5 wildflower walks in Kent that are perfect for spring
PUBLISHED: 15:39 27 February 2017 | UPDATED: 13:07 13 March 2017
Drink in the sight and smell of our native blooms on one of these wonderful wildflower walks
Wye Downs, Nr Ashford
The Wye National Nature Reserve, managed by Natural England, encompasses 134 hectares of beautiful woodland, scrub, and chalk downland. Enjoy dramatic views over the Devil’s Kneading Trough dry valley; and look out for wildlife (such as the chalk hill blue and Adonis blue butterflies, and nightingales), and wildflowers (such as bluebells, wood anemones, spider orchids and cowslips) as you stroll amid this part of the Kent Downs Area of Outstanding Natural Beauty. Enjoy a short walk upon the nature trail, or a longer hike upon the North Downs Way (OS Explorer Map 137).
Refuel at: The Kings Head in Wye (01233 812418; kingsheadwye.com; TN25 5BN) is a great pub offering a tasty, hearty menu that includes vegetarian, dairy-free, and gluten-free options, and excellent puddings.
Blue Bell Hill, Nr Aylesford
This chalk hill between Rochester and Maidstone is part of the North Downs, and treats walkers to panoramic views over the Weald. The south-west slopes are a Site of Special Scientific Interest, and include a range of wildflowers, such as bee orchids, and butterflies, such as the chalk hill blue. Both the North Downs Way, and the Pilgrims Way traverse the site, so there are plenty of walks to enjoy (OS Explorer Map 148).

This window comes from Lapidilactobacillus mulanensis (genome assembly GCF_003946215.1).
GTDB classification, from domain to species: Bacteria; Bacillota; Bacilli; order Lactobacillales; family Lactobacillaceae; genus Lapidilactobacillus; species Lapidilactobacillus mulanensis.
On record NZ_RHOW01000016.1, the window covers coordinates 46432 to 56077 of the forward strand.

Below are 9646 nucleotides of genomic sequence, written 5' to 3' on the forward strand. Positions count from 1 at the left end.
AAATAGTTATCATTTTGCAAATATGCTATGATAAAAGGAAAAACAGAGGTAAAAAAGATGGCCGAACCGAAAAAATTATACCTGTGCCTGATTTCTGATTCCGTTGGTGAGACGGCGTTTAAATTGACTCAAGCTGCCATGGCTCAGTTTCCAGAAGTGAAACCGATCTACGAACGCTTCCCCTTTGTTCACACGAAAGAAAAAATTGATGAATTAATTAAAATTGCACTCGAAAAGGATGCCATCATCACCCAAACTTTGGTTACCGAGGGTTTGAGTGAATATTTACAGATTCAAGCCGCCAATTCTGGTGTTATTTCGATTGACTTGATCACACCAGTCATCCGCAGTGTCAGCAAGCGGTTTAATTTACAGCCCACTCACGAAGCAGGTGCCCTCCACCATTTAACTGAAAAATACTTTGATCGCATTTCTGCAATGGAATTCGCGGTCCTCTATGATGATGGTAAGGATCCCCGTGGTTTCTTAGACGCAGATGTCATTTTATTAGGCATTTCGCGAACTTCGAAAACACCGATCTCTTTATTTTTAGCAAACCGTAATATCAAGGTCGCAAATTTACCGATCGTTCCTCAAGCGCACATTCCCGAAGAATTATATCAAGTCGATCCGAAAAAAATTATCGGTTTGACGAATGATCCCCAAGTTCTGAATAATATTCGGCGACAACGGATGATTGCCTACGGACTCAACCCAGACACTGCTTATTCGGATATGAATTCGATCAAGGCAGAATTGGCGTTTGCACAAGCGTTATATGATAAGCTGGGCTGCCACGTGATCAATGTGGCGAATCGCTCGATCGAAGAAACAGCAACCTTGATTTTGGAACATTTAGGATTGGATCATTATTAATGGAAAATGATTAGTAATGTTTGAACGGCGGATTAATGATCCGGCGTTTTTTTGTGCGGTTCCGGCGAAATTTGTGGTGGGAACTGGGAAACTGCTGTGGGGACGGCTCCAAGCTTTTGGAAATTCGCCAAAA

Refuel at: The Robin Hood pub(01634 861500; ME5 9RJ) is a 700-year old country inn that was once visited by pilgrims travelling on the Pilgrims’ Way. Families are very welcome, and the menu offers a range of light and hearty traditional pub food, including some vegetarian dishes.
Reculver Country Park, Nr Herne Bay
This coastal nature reserve is a great spot for a seaside walk. Enjoy views over the estuary, the history of the old sea forts, soaring birds (such as kestrels and marsh harriers) and cliff-top wildflower meadows. There is a 5.6km (3.5 mile) circular walk on the Explore Kent website (explorekent.org), encompassing the ruin of St Mary’s Church, as well as a longer 10.7km (6.7 mile) Oyster Bay Trail for mountain bikes.
Refuel at: The King Ethelbert Inn at Reculver (01227 374368; CT6 6SU), just a stone’s throw from the sea, offers a traditional pub menu, and welcomes families.
Darland Banks, Nr Chatham
Drink in the views and enjoy wild flowers such as man orchids in this 43-hectare reserve amid the Medway towns. The Kent Wildlife Trust reserve encompasses woodland, scrub, and chalk grassland, whose native blooms provide nectar for rare butterflies. A circular stroll around Darland Banks is only 4km (2.5 miles), but be warned that the site includes steep slopes.
Refuel at: The Waggon at Hale (01634 400800; waggonathale.com; ME5 7PP) is a family friendly pub very close to Darland Banks, and offers a range of traditional pub food, as well as fajita wraps, vegetarian dishes, and a children’s menu.
Stoneacre, Nr Maidstone
Stoneacre is a medieval yeoman’s house managed by the National Trust, situated in Otham, just outside Maidstone. The lovely garden encompasses orchards, and meadows of wild flowers, and leads out onto woodland walks over the Otham Valley.
Please note that Stoneacre is usually only open on Saturdays, but you can walk past it, setting off from Otham, over the ford, passing Stoneacre Farm and then enjoying a circular walk through orchards; you could do a short circular via Otham Hole, Ledian Farm, and Spot Farm, or a longer loop via Broomfield and Leeds (OS Explorer Map 148).
Refuel at: The Plough at Langley (01622 842555; theploughlangley.co.uk; ME17 3LX) offers excellent food from hearty bar and a la carte menus, with vegetarian options.